Prime Minister Jacinda Ardern says she is "aware of the issues" around worker shortages in hospitality and signals there will be moves to address them in the "not too distant future".
This morning, the Herald reported the owners of three top Auckland restaurants will be closing their businesses for two weeks because they don't have staff to keep going through the school holidays.
Restaurateurs Sid and Chand Sahrawat, who own Cassia, Sidart and Sid at the French Cafe, said the closures would cost them about $300,000 in takings, but they didn't have a choice.
"We just don't have the people, and our staff have been working one-and-a-half times just to keep the business going and they are physically and mentally drained," Chand Sahrawat said.
Pre-Covid, New Zealand's hospitality industry was made up of between 25-30 per cent of migrant workers but now this was down to about 15 per cent, with shortages sector-wide, according to the Restaurant Association.
Chand Sahrawat said the businesses required about 65 staff to run, but was now down to about 50 because of the border closures and immigration rules that made it difficult for people to renew their work visas.
She had published an open letter in May about their worker shortages, saying the Government was "cutting off our lifeblood".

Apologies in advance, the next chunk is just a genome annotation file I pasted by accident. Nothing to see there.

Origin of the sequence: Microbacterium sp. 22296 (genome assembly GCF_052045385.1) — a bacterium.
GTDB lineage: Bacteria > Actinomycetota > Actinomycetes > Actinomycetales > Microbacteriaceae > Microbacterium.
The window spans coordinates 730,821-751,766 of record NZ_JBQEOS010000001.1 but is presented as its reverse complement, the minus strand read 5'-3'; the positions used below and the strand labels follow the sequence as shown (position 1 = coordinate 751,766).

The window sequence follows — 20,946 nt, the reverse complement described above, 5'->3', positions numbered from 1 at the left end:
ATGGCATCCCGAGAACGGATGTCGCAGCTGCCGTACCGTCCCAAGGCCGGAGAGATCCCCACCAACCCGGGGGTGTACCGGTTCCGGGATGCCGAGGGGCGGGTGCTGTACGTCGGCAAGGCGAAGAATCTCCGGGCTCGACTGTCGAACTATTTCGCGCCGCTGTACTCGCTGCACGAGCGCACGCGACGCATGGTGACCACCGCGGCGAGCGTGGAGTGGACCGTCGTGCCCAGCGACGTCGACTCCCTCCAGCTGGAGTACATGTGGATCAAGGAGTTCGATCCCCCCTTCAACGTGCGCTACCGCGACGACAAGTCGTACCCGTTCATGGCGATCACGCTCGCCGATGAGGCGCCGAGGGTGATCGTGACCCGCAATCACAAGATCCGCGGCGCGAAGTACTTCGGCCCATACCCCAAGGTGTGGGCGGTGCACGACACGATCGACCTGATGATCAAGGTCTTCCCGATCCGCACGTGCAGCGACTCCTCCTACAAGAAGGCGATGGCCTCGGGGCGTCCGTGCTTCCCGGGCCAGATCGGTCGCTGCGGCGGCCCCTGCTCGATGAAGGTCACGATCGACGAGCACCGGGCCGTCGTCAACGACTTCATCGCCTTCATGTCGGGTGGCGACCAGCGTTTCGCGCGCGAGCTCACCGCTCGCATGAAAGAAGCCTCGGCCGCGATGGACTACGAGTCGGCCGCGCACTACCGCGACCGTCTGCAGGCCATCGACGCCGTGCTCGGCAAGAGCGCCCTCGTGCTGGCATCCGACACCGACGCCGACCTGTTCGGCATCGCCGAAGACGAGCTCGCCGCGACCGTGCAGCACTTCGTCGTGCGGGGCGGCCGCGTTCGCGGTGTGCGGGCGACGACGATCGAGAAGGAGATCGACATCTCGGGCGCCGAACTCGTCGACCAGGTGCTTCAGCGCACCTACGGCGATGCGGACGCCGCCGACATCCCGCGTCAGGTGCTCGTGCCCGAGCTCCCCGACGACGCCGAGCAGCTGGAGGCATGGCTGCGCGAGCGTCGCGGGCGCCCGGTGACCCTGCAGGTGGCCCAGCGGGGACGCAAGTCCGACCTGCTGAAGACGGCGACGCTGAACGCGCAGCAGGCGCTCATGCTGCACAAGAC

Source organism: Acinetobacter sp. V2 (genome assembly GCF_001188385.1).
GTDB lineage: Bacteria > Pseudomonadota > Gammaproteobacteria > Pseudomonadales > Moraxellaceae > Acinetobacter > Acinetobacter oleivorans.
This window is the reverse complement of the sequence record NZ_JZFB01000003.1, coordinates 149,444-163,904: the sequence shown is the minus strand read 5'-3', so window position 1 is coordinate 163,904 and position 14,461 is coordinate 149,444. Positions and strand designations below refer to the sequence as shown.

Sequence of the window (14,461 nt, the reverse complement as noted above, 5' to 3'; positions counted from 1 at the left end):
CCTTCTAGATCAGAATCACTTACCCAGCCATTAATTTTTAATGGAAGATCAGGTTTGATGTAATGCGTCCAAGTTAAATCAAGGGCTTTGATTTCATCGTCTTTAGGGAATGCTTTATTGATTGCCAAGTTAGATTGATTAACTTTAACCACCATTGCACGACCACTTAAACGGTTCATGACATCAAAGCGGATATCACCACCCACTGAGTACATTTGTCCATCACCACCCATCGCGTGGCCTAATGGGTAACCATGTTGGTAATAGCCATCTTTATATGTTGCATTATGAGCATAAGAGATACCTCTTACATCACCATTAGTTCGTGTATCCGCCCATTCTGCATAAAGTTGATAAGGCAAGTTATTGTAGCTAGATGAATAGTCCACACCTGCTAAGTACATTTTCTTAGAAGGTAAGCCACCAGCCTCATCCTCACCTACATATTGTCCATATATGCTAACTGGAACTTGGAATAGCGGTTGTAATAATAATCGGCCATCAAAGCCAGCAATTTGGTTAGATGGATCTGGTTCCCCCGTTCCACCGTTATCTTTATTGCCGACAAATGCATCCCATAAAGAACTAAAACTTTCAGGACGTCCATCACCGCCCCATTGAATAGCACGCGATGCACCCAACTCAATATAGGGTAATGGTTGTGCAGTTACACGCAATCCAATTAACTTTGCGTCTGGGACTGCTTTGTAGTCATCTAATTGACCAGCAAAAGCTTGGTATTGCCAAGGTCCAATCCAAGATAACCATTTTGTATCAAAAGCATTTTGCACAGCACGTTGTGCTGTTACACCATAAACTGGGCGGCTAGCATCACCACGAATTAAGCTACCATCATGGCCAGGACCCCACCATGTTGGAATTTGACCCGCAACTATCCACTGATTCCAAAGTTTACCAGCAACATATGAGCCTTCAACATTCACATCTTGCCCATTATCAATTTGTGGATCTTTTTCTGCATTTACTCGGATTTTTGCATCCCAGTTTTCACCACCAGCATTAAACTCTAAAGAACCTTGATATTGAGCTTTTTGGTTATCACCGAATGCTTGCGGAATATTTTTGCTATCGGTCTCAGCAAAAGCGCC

Ardern said she was aware of the open letter and wider challenges facing the hospitality sector.
The Government's response was about encouraging sectors to draw on and train the New Zealand workforce, while looking at areas where there were still issues.
"Certainly from hospitality we have known for some time, particularly those who have staff as part of the team on visas due run out.
"The other sector we hear that call from is the primary sector.
"We have heard that a lot, of the pressure and how hard it is to find labour domestically."
Cabinet had discussed what could be done for areas that had been doing a lot of work to increase the local workforce but genuine need remained.
Extending visas was something Cabinet was considering, Ardern said.
"There will be more on that in the not too distant future."
About 2000 restaurants across the country will switch off their lights for two minutes in protest to bring attention to the industry's staffing crisis.
The action is part of a two-month "Reset campaign" led by the Restaurant Association that started with a petition last month calling for further government consultation on its immigration policy.
"The situation is beyond critical and is seriously impacting our businesses from keeping their doors open," said association chief executive Marisa Bidois.
"With 20,000 workers needed over the next five years in the sector, this is a real issue for our industry and we want to work with government to find workable solutions that keep businesses operational."
Immigration Minister Kris Faafoi said the Government was aware of the challenges Covid-19 presented for businesses, including tourism and hospitality, but the measures put in place to protect our borders have helped prevent the spread of the virus and allowed business activity to continue.
Faafoi said the Government regularly reviewed border settings and made adjustments where and when that has been possible.
The Government would continue to monitor the border and labour market situations. It is also trying to process a large number of work visa applications from people overseas as quickly as possible, Faafoi said.